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"In Defense of My Race and Country": African-American Soldiers on Why They Are Fighting

In this activity students read three letters written by African-American soldiers during the Civil War to determine why black soldiers felt compelled to join the Union Army.

Objectives

  • Students will analyze primary sources to determine why African-American soldiers fought in the Civil War.  

  • Students will be able to describe the motivations of black soldiers in the Civil War. 

Instructions

Step 1: Divide students into small groups of 2-4.  Have students read through all of the letters once to get an initial impression of their topics, issues, and language; the teacher may choose to read aloud all the letters with the entire class. Then, in their groups, students should each select one or two letters to analyze more closely. Make sure that each letter has been selected by at least one person in the group.

Step 2: Have students read through the letters carefully and take notes to answer the questions in the Letter Analysis worksheet.  Ask students to note other questions they may have about the letters, the authors' use of language, and the authors' descriptions of soldiers' experiences.  

Historical Context

In January 1863 with the signing of the Emancipation Proclamation, President Lincoln invited African Americans to serve in the Union Army as soldiers for the first time. African Americans responded enthusiastically to Union recruitment; nearly two hundred thousand had enlisted by spring of 1865, nearly eight percent of whom came from slave states. By the end of the war, African-American soldiers comprised ten percent of the Union Army. These new recruits helped ensure that nothing short of universal emancipation would be the outcome of the war. African-American troops distinguished themselves in the war and gained the respect of white officers and soldiers as they helped determine the outcome of key battles.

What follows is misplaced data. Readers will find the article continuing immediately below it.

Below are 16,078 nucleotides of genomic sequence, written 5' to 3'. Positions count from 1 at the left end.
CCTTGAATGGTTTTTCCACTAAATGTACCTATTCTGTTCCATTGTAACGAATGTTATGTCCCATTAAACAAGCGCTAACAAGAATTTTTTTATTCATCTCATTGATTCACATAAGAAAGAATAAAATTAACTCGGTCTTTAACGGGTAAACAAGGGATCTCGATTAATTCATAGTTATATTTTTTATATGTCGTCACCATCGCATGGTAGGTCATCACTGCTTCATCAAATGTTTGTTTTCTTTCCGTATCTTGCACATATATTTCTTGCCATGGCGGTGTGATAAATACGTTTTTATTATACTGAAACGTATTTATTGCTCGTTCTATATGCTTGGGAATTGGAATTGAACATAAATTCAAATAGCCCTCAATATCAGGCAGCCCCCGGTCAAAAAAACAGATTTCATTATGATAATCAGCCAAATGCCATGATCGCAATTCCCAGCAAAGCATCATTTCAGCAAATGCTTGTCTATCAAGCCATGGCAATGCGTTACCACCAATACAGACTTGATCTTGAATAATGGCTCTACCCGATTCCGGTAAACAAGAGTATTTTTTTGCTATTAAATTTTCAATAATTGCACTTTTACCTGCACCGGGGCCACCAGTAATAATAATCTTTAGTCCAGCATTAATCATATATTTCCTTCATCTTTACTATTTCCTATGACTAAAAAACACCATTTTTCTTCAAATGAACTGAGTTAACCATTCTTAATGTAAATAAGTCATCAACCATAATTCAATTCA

Nevertheless, African-American soldiers felt the effects of continuing racism as they were kept in segregated camps, given the most menial jobs, treated as inferiors, and paid less than white soldiers. Widespread protests against pay inequity compelled the War Department to equalize wages in June 1864. In the process many black soldiers realized that their fight was not only against southern slavery, but against northern discrimination as well.

Source | American Social History Project/Center for Media and Learning, 2009.
Creator | American Social History Project/Center for Media and Learning
Rights | Copyright American Social History Project/Center for Media and Learning This work is licensed under a Creative Commons Attribution-Noncommercial-No Derivative Works 3.0 Unported License.
Item Type | Teaching Activity
Cite This document | American Social History Project/Center for Media and Learning, “"In Defense of My Race and Country": African-American Soldiers on Why They Are Fighting,” HERB: Resources for Teachers, accessed October 18, 2018, https://herb.ashp.cuny.edu/items/show/1434.

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